Allison McWilliams, director of mentoring and alumni personal and career development in the Office of Personal and Career Development, will write occasional articles in 2015-2016 for Inside WFU. This is her fifth for the academic year. In each, she shares observations and suggestions with faculty and staff drawn from her professional experience with students.
Earlier this year a study out of Gallup gained quite a bit of attention. In a survey of more than 30,000 college student graduates, the researchers found six key elements which, if present during college, were linked to long-term success in work and life:
Further, the study found that if participants strongly agreed with the last three items in this list, it doubled the odds that those individuals are engaged in work and thriving in overall well-being. And, of the study’s participants, only 14 percent strongly agreed that they experienced all three of these items while in college. Why is this important? It is a demonstrated, direct link between the work that effective mentors do, in college, and long-term outcomes after college.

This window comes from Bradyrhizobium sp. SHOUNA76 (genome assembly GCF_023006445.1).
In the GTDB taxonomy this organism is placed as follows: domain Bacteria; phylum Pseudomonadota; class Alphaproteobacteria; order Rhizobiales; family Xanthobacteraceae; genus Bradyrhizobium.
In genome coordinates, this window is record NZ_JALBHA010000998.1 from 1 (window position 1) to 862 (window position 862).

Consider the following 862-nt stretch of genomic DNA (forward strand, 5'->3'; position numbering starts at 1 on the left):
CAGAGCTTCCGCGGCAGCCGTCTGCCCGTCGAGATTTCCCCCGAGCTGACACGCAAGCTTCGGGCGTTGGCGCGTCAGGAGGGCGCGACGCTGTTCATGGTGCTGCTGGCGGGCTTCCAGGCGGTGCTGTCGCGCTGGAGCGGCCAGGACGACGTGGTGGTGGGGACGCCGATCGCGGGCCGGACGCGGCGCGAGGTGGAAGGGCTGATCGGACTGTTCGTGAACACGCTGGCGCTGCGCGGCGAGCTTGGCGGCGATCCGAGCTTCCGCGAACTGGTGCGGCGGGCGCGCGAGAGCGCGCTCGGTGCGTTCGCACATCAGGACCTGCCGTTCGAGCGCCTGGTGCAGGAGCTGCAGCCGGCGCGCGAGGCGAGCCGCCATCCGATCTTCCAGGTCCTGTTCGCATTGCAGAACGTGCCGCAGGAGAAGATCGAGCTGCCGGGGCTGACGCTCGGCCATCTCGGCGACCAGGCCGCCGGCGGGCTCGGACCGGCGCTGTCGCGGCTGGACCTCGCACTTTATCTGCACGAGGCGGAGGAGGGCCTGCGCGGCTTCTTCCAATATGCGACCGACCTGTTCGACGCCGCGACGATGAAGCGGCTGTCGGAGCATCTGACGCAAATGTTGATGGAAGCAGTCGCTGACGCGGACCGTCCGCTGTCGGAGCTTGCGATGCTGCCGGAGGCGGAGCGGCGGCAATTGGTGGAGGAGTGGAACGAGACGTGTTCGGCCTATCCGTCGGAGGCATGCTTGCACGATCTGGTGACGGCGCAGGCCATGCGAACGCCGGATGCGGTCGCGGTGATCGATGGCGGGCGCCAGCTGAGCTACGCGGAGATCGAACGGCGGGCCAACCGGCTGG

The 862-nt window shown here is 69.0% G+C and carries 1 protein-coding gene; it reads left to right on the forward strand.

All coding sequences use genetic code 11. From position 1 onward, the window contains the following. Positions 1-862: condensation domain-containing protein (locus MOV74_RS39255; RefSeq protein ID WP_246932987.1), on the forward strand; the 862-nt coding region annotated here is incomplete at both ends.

This is, we know, a stressful time of year for our students. Final exams, final grades, saying goodbye to friends for the winter holiday (or for some, for longer, if they are studying abroad), thinking about going home and fitting back in with friends and family, thinking about what happens after the break; all of these and more are cause for significant stress.
This is a great opportunity to check in with your students and to demonstrate to them that you are concerned about their well-being, both now and in the future. Here are four simple actions you can take: